As your Roaring Fork School District Board of Education, we’re proud of the work we are doing to support students in and out of our classrooms. We work hard to align our systems to best practices so we can efficiently and effectively serve in this immeasurably important volunteer role. This role is one we respect and understand as being powerful and impactful in our community and for our students. We’re truly grateful for your trust in placing us here and hopeful that as a community, we can all lean on one another to do right for our kids.
As a child, my mother always told me she wasn’t raising children, she was raising the adults who would enter and then lead our society. I’ve taken that sentiment to heart as a parent, but it also weighs heavily in my role as board president. Our community-driven district vision is clear, and it directs our superintendent to ensure that every student develops the enduring knowledge, skills and character to thrive in a changing world. I wholeheartedly agree with this mission and I hope you do, too. We want success for our kids, but the path to achieving this vision in our unique community is not clear or direct, and we certainly have a way to go.
Our leaders constantly make decisions about how best to achieve this aim. These decisions may not always garner 100% support from stakeholders, and that is OK. Decisions must be made to move us forward in the best interest of students. Through this decision-making process, we work hard to model inclusive and positive discourse, so our children are exposed to a healthy model of governance. Remember, our goal is to raise citizens, and a crucial aspect of our society is becoming a critically thinking, voting member of our democracy. In fact, that was the goal of the system of public education envisioned by our Founding Fathers. As time has gone on, the system has changed for good reason: More people have been enfranchised to vote! Yet, the goal remains the same: healthy discussion, respectful debate, public engagement and, ultimately, the movement toward a more perfect union.
With this in mind, and as a volunteer member and president of our board of education, I ask you to understand this, model this, and support our children by engaging with us in healthy ways. As time wears on, we’ll continue to address difficult topics as well as mundane ones. Some will draw the public to our meetings, and most will not. Meanwhile, we’ll view each issue through the lens of our mission in the hopes we can move closer to achieving it. As we do this, we invite you to contribute to the discourse through the public comment portion of our meetings, through written comments, and with us outside of meeting times. However, we will not tolerate insults, harassment, yelling or any disruption that interrupts the business of the board during our meetings. That type of behavior does not exemplify good citizenship, is unproductive, and none of our volunteer directors deserve to be treated in such a manner. As board president, I will not allow it.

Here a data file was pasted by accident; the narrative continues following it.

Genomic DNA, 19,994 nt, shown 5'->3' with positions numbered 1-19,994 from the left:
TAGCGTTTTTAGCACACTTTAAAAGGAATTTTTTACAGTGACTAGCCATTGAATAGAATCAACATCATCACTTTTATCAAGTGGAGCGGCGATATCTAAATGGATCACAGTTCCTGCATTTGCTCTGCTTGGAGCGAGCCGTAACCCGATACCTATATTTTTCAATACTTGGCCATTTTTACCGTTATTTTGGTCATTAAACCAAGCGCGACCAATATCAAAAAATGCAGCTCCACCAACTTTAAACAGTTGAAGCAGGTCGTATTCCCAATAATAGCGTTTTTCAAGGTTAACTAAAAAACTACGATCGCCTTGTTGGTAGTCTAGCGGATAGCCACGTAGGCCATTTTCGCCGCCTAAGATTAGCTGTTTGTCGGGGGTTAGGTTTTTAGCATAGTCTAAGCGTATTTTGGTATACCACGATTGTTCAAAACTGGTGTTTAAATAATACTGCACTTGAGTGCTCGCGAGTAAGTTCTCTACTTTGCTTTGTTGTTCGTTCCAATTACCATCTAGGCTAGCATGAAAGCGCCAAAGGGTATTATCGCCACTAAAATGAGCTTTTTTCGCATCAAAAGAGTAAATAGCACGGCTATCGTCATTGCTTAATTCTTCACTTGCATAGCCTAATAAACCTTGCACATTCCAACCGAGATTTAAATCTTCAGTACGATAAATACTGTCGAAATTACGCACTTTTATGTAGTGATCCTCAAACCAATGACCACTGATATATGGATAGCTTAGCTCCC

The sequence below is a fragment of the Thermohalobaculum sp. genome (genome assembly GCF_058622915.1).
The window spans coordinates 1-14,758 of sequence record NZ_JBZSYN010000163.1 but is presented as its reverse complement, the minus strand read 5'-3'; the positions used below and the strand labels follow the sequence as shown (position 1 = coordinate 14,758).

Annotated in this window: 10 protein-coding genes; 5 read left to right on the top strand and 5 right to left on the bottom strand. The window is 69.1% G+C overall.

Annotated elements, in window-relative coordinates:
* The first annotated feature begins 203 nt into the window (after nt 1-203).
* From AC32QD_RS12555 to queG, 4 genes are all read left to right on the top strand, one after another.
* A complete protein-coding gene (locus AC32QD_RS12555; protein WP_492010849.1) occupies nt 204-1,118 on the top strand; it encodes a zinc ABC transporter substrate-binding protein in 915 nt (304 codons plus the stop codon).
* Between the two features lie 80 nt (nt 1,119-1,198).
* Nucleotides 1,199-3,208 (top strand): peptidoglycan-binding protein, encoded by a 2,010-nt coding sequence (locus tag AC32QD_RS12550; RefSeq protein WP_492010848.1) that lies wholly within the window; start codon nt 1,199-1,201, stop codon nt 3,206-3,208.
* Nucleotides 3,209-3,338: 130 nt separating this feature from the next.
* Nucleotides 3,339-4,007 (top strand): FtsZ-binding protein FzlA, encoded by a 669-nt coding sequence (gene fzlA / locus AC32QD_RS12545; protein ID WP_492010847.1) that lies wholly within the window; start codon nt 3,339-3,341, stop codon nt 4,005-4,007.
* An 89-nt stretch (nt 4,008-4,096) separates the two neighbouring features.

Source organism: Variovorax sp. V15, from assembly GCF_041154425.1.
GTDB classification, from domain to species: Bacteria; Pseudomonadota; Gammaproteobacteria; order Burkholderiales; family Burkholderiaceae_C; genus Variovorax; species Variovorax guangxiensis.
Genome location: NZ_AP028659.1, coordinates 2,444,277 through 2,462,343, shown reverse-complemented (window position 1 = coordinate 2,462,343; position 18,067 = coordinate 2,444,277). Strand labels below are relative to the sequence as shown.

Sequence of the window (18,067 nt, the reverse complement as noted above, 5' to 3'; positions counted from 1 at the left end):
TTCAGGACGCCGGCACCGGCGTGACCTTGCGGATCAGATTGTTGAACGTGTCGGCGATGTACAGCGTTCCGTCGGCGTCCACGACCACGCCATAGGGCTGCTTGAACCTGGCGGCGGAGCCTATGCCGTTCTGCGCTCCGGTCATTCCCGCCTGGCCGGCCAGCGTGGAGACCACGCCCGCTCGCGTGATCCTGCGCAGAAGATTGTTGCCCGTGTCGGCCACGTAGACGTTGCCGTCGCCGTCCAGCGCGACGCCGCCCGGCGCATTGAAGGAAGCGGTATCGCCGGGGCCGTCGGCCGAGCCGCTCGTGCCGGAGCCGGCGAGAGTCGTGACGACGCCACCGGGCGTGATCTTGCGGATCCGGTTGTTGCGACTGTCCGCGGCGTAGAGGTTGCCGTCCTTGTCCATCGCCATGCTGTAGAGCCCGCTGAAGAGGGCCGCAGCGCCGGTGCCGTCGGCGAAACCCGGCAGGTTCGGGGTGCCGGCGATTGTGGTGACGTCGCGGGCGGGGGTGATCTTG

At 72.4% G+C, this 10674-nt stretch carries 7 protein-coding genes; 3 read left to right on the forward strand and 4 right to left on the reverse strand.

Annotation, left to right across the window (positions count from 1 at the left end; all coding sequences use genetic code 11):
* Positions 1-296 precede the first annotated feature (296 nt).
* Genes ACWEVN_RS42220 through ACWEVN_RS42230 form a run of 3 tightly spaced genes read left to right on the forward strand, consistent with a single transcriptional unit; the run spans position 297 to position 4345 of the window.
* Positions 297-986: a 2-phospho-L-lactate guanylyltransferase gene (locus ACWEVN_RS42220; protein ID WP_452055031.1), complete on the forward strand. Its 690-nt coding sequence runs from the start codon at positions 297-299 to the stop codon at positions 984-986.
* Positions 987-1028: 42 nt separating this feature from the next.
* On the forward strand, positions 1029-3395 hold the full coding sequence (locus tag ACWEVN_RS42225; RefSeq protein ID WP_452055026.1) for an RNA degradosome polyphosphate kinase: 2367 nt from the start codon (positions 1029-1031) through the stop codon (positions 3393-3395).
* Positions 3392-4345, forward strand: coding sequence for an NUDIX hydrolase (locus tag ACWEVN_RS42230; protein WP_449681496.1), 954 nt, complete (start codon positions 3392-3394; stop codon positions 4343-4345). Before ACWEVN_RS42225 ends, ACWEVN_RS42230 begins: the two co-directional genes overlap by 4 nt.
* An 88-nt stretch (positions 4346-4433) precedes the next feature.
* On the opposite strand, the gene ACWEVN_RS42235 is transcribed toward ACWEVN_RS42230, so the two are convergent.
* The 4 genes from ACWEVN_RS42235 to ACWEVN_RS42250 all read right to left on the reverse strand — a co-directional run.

While most of our interactions with the public are respectful and fruitful, it is not always the case, and I feel strongly that no one should feel unsafe during our meetings. We appreciate open and respectful participation in our processes and we look forward to continuing our service to our students throughout our terms.
We wish you all a safe and happy holiday this week. There is certainly much to be thankful for.
Roaring Fork School District Board of Education
Kathryn Kuhlenberg, president
Jasmin Ramirez, vice president
Natalie Torres, secretary-treasurer
Maureen Stepp, member
Kenny Teitler, member